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Ex-Commissioner's Attorneys Say Prosecution Politically Motivated

TULSA, Okla. (AP) _ A former Rogers County commissioner convicted of corruption-related charges was a victim of a ``politically motivated'' prosecution that was tied to the controversial firings of several federal prosecutors, his attorneys argue.

Lawyers for Randy Baldridge asked U.S. District Judge Terence Kern to levy a prison term below the federal sentencing guidelines and allow their client to remain free while his conviction is on appeal at a Denver appeals court.

Baldridge was charged with obtaining money by fraud, money laundering, mail fraud and conspiracy for allegedly filing false claims to the county for personal gain between July 2004 and March 2006. The county lost more than $13,000 in the scheme, according to the indictments, with Baldridge receiving about $5,000 and others receiving about $8,000.

A federal jury convicted Baldridge, 38, of Taiwah, in February on charges of conspiracy, fraud and money laundering.

Baldridge's indictment ``was a disproportionate federal response to what many consider to be poor judgment or at worst the penny ante deals that permeate government in Oklahoma,'' attorney Gloyd L. McCoy said in two motions filed last week in U.S. District Court for the Northern District of Oklahoma.

McCoy also cited stories in the Oologah Lake Leader newspaper in stating that Baldridge's indictment was related to the January 2006 firing of eight U.S. attorneys.

McCoy said U.S. Attorney David E. O'Meilia was on the list of targeted prosecutors, but his name ``vanished'' from the list after the Baldridge indictment.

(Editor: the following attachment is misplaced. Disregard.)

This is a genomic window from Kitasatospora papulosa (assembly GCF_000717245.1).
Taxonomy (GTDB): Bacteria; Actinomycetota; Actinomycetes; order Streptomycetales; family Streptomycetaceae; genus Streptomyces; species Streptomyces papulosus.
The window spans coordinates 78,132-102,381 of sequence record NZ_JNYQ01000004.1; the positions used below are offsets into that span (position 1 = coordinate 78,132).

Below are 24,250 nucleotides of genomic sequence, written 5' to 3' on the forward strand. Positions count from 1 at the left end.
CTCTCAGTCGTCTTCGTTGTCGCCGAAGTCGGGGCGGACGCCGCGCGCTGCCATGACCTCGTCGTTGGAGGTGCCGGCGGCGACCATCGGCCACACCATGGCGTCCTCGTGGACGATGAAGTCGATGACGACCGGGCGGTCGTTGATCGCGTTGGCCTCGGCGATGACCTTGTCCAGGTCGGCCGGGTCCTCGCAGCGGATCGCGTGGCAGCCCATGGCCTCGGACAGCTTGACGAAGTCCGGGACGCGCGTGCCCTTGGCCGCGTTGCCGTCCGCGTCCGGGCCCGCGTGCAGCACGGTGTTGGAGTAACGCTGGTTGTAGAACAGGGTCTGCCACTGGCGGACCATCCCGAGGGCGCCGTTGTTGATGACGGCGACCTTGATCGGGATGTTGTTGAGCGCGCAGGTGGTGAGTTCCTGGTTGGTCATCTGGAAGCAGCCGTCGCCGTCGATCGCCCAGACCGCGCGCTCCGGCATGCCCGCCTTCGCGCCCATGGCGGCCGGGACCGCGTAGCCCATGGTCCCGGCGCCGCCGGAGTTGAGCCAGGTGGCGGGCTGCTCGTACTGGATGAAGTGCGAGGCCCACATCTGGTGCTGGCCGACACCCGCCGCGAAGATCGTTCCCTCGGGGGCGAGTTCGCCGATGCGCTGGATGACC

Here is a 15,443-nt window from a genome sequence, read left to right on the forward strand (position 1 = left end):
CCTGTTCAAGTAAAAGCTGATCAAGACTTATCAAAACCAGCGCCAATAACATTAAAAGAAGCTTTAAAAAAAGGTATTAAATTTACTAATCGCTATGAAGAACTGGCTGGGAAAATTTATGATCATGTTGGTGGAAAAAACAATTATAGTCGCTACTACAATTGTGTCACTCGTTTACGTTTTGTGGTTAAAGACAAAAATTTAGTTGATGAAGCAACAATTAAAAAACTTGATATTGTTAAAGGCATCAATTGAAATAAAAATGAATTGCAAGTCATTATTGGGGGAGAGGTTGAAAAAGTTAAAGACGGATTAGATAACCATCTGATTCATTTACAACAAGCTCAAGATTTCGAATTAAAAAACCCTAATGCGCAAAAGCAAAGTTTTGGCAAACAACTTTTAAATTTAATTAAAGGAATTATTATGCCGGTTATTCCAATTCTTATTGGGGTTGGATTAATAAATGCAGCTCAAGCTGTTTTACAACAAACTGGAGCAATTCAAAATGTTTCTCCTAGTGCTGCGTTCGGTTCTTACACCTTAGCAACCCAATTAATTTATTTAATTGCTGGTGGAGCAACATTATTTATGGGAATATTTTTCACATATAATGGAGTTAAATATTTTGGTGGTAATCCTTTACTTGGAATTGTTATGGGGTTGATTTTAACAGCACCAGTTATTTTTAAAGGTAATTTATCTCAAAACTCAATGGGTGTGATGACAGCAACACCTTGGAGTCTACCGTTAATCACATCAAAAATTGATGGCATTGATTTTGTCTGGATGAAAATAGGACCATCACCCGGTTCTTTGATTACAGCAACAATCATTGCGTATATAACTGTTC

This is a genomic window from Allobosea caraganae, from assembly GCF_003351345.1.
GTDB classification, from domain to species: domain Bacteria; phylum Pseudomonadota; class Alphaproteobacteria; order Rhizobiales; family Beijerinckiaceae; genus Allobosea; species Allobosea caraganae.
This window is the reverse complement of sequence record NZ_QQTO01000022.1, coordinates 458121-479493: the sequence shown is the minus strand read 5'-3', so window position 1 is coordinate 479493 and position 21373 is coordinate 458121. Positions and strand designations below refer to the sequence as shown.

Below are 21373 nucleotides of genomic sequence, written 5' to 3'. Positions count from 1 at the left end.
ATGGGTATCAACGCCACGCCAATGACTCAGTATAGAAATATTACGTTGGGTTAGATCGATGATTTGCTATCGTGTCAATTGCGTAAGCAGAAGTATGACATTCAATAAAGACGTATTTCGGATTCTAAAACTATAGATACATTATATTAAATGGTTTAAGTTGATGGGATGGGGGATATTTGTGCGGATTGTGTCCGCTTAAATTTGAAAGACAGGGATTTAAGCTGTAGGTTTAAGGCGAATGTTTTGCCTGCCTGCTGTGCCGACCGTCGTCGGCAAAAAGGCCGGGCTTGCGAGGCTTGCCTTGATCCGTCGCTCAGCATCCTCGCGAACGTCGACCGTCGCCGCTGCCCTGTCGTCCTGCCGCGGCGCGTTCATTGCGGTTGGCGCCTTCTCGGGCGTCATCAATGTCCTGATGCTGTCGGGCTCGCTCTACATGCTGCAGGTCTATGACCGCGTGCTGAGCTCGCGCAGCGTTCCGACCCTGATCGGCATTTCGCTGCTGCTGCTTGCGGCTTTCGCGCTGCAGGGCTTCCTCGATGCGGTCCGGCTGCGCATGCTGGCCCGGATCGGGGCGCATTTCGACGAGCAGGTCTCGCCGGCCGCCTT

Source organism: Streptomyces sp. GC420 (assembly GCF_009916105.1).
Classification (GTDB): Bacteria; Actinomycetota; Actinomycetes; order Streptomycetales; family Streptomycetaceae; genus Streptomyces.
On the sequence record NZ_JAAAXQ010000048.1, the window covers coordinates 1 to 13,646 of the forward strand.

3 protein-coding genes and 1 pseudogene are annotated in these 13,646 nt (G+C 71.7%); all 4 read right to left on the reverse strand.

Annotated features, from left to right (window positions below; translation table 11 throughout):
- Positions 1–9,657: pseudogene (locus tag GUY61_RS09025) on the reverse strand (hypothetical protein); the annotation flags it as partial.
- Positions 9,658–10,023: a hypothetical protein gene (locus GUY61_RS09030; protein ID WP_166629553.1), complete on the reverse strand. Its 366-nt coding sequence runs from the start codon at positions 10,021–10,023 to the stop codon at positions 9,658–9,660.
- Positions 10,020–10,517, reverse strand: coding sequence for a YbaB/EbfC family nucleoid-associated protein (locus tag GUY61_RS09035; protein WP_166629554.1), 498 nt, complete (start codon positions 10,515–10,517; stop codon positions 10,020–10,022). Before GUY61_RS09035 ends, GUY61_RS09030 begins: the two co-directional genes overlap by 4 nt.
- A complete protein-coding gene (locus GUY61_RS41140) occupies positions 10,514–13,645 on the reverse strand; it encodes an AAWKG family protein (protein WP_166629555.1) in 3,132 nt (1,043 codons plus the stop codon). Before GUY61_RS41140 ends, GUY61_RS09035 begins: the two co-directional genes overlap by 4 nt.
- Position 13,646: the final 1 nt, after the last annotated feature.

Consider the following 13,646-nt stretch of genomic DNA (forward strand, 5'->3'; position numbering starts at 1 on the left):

O'Meilia recused himself from the case before it went to the grand jury, said first assistant U.S. Attorney Scott Woodward, who added it was his decision to seek the indictment. Woodward said his office is preparing to file a document showing O'Meilia's recusal was brought about by Baldridge's ``own machinations and misconduct.''

A loss of $13,190 through Rogers County fraudulent purchase orders ``does not reach the level of high political scandal,'' McCoy said in seeking a minimum sentence. The loss was ``only slightly more'' than the $10,000 threshold for an increased prison sentence and ``trivial'' compared to other cases.

The probation officer originally recommended that he receive a sentence between 15 and 21 months, but that was later amended to between 51 and 63 months.

Related Stories:

1/29/2007 Former Rogers County Commissioner's Trial Underway

11/21/2006 Recount Denied In Rogers County Commission Race

6/5/2007 Former County Commissioner Scheduled To Be Sentenced
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